EU Environment Ministers Vote to Uphold Ban on Biotech Crops
By James Kanter
International Herald Tribune
March 2, 2009
BRUSSELS - European Union governments delivered a blow Monday to the biotechnology industry, allowing Austria and Hungary to maintain national bans on growing genetically modified crops from Monsanto.
The vote, taken by European environment ministers, could irritate the U.S. government, which has in the past complained to the World Trade Organization about obstacles to planting bioengineered crops.
The vote also was a blow to the European Commission, the EU executive arm. The commission has sought in recent years to ease the restrictions in Europe on gene-altered crops, in part to keep down the cost of animal feed.
Member states were "firm" and the "commission should take a close reading of the result," the French environment minister, Jean-Louis Borloo, said after the announcement in Brussels, according to Bloomberg News.
The market for genetically engineered crops is worth several billion dollars worldwide. Only one genetically altered crop is currently grown in Europe: a form of corn, called MON 810, produced by Monsanto and other companies.
In 2003, the United States, Argentina and Canada brought complaints about the EU's biotechnology policies at the WTO, which ruled in 2006 that a de facto ban on imports of genetically modified foods between 1984 and 2004 violated trade rules.
Since that ruling, the commission has required Austria to drop its ban on imports of genetically modified foods. But some other countries have maintained bans on imports and cultivation of such crops, and the United States still could impose punitive duties on the Europeans for continuing to block trade.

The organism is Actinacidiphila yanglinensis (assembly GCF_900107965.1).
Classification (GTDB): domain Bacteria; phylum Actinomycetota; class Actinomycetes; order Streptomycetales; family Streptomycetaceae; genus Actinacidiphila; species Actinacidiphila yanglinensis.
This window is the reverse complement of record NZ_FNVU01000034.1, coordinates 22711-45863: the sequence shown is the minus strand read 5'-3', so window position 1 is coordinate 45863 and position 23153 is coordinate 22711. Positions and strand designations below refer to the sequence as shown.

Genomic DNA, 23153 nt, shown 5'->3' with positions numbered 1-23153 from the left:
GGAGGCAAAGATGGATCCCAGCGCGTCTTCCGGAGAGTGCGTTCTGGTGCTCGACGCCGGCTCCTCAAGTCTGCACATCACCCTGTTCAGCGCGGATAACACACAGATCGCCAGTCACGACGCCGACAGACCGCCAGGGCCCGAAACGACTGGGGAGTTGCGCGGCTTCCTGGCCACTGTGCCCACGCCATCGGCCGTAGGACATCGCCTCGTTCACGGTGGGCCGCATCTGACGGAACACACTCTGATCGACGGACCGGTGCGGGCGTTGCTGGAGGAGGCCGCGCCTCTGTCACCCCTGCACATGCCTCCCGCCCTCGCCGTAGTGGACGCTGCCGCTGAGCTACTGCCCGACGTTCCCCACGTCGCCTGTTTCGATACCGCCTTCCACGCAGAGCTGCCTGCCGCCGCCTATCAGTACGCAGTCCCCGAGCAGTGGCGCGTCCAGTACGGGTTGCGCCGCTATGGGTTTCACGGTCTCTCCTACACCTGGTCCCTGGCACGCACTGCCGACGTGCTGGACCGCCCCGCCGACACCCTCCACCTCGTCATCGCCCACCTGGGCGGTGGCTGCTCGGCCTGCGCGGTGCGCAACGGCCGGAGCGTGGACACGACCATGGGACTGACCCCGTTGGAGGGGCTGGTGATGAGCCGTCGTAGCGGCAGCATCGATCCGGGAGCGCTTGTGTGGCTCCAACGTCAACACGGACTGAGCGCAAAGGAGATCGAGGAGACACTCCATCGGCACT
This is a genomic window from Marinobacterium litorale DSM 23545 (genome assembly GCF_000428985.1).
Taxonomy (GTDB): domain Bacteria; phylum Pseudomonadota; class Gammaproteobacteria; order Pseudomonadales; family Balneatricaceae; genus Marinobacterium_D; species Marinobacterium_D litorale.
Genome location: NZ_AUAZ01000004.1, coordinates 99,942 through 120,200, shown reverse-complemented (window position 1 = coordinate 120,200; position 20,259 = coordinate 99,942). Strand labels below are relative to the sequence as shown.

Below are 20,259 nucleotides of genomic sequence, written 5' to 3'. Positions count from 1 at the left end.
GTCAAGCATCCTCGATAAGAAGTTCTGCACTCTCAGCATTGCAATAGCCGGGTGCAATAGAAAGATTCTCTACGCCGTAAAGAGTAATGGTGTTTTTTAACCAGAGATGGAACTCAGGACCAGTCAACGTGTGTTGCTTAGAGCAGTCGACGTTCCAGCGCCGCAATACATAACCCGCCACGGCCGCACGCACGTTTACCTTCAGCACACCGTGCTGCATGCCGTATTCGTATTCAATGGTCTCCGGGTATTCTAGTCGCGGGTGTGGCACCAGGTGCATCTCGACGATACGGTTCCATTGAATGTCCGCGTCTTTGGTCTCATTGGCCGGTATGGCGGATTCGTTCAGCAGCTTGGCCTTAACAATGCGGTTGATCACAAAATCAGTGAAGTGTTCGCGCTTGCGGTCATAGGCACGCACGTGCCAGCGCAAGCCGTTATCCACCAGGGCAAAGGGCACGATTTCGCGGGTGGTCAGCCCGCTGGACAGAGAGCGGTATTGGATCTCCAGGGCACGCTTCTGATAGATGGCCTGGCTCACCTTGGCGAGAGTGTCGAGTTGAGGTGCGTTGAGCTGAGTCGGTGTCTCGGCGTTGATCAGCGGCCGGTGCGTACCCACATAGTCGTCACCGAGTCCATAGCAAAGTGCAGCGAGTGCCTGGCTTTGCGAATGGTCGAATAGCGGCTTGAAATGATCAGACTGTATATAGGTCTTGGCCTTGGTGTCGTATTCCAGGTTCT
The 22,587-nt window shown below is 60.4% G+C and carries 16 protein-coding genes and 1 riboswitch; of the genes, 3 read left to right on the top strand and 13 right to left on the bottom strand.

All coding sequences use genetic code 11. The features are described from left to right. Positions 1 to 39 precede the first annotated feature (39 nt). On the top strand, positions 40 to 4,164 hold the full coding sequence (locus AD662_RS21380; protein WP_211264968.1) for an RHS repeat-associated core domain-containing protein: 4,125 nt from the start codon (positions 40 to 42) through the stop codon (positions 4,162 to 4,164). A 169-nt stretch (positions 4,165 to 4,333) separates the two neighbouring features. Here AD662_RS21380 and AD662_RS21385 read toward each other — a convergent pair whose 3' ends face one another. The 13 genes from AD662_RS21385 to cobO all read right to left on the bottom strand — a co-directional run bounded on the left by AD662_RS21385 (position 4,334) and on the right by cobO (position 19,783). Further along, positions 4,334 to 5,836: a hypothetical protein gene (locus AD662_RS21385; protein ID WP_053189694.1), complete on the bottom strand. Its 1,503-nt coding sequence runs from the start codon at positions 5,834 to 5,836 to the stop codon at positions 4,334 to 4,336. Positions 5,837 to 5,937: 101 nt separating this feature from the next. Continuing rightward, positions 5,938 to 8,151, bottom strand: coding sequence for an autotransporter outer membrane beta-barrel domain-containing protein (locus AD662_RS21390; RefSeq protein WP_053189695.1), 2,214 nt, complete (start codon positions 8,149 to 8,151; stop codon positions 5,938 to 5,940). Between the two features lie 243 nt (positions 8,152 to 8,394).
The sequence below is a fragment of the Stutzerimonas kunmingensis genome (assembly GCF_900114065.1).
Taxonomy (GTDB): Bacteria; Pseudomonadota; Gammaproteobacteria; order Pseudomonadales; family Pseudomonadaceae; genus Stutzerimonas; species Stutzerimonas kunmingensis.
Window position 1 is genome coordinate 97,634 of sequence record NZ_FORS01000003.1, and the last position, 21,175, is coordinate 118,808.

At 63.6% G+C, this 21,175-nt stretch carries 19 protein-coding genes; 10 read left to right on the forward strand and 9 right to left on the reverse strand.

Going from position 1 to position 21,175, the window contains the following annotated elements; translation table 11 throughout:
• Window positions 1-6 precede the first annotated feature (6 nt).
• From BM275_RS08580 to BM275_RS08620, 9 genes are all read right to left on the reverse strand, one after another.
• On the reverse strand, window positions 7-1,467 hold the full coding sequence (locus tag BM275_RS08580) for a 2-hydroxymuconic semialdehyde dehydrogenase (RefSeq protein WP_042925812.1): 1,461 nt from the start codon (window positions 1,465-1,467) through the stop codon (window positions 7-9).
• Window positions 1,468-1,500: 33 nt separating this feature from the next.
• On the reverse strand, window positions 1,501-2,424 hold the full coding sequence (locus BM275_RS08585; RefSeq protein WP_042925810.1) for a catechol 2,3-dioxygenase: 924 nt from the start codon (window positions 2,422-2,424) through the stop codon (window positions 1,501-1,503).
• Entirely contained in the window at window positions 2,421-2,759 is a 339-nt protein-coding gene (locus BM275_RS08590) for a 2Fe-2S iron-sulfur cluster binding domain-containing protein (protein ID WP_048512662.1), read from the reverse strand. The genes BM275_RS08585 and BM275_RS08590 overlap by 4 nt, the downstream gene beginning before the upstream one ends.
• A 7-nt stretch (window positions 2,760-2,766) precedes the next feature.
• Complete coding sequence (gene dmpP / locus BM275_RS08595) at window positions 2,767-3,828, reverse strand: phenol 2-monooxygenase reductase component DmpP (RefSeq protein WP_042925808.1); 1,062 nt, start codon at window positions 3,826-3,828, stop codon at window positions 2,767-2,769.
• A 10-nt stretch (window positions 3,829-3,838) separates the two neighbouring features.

"The risk has increased this morning that attention now will be thrown back to the WTO," Willy De Greef, the secretary general of Europabio, a biotechnology industry organization in Brussels, said after the EU announcement.
The U.S. Mission to the European Union had no immediate comment. Officials at offices of the U.S. Trade Representative in Geneva and Washington could not be reached.
"We are looking very carefully at the implications of this decision for the WTO case," said Amadeu Altafaj, a spokesman for the European Commission.
Barbara Helfferich, a spokesperson for EU environment commissioner, Stavros Dimas, said the commission would take some time to formulate its next move.
Groups opposed to biotechnology said the vote was a signal to the commission to stop trying to win permission for the crops until it used more rigorous methods to prove that they are safe.
"The commission must now abandon its unpopular proposals once and for all and get down to the real work of making risk assessments that we can believe in," said Helen Holder, the coordinator for genetically modified organisms at Friends of the Earth Europe.